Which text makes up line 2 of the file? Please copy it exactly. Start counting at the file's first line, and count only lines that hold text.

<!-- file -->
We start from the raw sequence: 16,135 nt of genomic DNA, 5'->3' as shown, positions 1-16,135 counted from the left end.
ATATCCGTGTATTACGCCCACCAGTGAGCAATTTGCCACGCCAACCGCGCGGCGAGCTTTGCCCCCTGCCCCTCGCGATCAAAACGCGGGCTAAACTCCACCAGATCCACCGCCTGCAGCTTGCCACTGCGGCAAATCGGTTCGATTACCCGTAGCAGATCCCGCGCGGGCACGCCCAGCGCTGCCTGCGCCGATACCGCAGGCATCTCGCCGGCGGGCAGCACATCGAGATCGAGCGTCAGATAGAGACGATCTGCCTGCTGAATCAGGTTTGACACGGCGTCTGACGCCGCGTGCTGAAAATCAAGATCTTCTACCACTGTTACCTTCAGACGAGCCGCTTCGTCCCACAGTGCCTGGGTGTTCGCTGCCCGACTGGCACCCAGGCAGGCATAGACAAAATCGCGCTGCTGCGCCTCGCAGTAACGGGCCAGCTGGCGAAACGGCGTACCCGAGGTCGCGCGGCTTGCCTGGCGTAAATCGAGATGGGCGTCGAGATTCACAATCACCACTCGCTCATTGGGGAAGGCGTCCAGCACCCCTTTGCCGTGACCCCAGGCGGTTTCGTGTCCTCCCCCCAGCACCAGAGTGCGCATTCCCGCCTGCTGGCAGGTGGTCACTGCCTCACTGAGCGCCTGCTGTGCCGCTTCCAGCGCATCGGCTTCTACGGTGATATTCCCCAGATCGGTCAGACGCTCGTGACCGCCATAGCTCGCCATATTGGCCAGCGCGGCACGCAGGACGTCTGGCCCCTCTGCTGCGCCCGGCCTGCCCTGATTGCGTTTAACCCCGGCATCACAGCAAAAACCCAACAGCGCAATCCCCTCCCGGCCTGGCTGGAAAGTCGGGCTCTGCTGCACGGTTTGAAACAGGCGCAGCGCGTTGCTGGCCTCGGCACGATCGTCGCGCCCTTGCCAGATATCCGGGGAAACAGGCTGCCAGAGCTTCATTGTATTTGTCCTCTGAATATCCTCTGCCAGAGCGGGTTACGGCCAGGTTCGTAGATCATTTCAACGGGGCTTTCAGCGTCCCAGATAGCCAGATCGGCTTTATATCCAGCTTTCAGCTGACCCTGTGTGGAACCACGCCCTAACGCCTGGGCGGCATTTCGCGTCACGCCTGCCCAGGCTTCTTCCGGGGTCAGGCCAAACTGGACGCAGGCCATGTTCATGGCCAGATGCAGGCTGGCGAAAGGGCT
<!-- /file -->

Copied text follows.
ATATCCGTGTATTACGCCCACCAGTGAGCAATTTGCCACGCCAACCGCGCGGCGAGCTTTGCCCCCTGCCCCTCGCGATCAAAACGCGGGCTAAACTCCACCAGATCCACCGCCTGCAGCTTGCCACTGCGGCAAATCGGTTCGATTACCCGTAGCAGATCCCGCGCGGGCACGCCCAGCGCTGCCTGCGCCGATACCGCAGGCATCTCGCCGGCGGGCAGCACATCGAGATCGAGCGTCAGATAGAGACGATCTGCCTGCTGAATCAGGTTTGACACGGCGTCTGACGCCGCGTGCTGAAAATCAAGATCTTCTACCACTGTTACCTTCAGACGAGCCGCTTCGTCCCACAGTGCCTGGGTGTTCGCTGCCCGACTGGCACCCAGGCAGGCATAGACAAAATCGCGCTGCTGCGCCTCGCAGTAACGGGCCAGCTGGCGAAACGGCGTACCCGAGGTCGCGCGGCTTGCCTGGCGTAAATCGAGATGGGCGTCGAGATTCACAATCACCACTCGCTCATTGGGGAAGGCGTCCAGCACCCCTTTGCCGTGACCCCAGGCGGTTTCGTGTCCTCCCCCCAGCACCAGAGTGCGCATTCCCGCCTGCTGGCAGGTGGTCACTGCCTCACTGAGCGCCTGCTGTGCCGCTTCCAGCGCATCGGCTTCTACGGTGATATTCCCCAGATCGGTCAGACGCTCGTGACCGCCATAGCTCGCCATATTGGCCAGCGCGGCACGCAGGACGTCTGGCCCCTCTGCTGCGCCCGGCCTGCCCTGATTGCGTTTAACCCCGGCATCACAGCAAAAACCCAACAGCGCAATCCCCTCCCGGCCTGGCTGGAAAGTCGGGCTCTGCTGCACGGTTTGAAACAGGCGCAGCGCGTTGCTGGCCTCGGCACGATCGTCGCGCCCTTGCCAGATATCCGGGGAAACAGGCTGCCAGAGCTTCATTGTATTTGTCCTCTGAATATCCTCTGCCAGAGCGGGTTACGGCCAGGTTCGTAGATCATTTCAACGGGGCTTTCAGCGTCCCAGATAGCCAGATCGGCTTTATATCCAGCTTTCAGCTGACCCTGTGTGGAACCACGCCCTAACGCCTGGGCGGCATTTCGCGTCACGCCTGCCCAGGCTTCTTCCGGGGTCAGGCCAAACTGGACGCAGGCCATGTTCATGGCCAGATGCAGGCTGGCGAAAGGGCT